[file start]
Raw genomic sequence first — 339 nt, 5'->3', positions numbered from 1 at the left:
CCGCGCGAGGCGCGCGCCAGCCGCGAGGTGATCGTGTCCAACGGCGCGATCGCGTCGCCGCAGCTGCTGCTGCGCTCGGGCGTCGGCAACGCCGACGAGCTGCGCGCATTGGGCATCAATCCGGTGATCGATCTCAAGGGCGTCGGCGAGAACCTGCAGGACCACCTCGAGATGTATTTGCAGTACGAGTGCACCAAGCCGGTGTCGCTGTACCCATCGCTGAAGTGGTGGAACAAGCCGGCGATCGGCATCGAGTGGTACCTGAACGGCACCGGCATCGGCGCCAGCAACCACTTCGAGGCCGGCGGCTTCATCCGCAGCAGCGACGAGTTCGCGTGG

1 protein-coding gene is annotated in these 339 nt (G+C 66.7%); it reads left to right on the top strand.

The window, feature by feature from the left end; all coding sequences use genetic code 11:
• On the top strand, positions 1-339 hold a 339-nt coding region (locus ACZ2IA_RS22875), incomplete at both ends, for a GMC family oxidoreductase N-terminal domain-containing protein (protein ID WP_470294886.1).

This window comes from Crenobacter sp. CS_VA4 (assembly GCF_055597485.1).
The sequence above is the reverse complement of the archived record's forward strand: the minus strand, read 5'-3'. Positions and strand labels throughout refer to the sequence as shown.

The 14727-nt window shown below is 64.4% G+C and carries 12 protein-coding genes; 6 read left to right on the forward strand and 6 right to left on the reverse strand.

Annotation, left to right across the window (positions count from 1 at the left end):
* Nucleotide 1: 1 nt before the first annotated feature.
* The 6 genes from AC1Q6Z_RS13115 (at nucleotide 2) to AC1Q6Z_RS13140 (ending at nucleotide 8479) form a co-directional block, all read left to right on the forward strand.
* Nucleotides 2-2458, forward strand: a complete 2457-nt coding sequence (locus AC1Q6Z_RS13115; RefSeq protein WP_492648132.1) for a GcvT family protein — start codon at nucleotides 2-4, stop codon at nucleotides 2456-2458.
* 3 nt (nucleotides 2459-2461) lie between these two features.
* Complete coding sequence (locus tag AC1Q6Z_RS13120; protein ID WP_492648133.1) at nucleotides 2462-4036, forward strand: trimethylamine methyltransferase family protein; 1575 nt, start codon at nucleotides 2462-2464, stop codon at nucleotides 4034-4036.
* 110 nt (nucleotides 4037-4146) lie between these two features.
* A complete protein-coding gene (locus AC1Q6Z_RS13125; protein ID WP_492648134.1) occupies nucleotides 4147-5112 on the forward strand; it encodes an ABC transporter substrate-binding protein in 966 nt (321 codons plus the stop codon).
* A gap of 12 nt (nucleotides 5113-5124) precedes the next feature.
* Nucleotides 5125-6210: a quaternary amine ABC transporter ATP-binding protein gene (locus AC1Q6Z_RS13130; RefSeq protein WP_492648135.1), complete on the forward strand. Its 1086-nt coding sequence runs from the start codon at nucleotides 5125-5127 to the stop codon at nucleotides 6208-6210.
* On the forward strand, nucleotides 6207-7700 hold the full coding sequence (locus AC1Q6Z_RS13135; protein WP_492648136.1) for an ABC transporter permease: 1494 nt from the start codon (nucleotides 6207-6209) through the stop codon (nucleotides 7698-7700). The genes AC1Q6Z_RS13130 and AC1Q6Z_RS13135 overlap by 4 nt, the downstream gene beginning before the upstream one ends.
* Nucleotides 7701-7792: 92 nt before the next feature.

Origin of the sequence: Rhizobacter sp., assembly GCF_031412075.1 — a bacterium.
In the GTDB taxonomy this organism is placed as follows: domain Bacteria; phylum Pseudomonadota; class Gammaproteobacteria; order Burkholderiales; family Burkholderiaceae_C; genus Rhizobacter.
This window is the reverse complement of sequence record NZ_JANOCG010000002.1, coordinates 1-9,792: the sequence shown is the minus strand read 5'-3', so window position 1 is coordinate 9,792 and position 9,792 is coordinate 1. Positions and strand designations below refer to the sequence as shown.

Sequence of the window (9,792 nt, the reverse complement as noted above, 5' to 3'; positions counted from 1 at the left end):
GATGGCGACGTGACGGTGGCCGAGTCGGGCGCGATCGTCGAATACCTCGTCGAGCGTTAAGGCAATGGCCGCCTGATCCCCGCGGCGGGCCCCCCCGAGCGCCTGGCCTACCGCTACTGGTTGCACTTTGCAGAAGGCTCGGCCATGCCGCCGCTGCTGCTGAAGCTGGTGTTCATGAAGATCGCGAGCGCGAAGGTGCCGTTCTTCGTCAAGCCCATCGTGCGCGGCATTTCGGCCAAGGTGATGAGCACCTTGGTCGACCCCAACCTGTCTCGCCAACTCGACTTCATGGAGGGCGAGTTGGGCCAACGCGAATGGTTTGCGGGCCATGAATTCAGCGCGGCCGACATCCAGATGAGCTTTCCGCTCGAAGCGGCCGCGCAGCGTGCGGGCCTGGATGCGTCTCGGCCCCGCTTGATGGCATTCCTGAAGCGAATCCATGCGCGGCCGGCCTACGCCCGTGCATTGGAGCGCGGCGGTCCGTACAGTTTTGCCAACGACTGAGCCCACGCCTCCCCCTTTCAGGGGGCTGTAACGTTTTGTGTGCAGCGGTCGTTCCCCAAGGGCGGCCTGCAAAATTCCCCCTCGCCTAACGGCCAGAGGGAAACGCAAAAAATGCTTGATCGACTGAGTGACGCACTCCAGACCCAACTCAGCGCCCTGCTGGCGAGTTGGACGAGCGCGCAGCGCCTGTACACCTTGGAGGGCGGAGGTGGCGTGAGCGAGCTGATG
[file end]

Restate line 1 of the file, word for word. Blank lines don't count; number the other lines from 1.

Raw genomic sequence first — 339 nt, 5'->3', positions numbered from 1 at the left: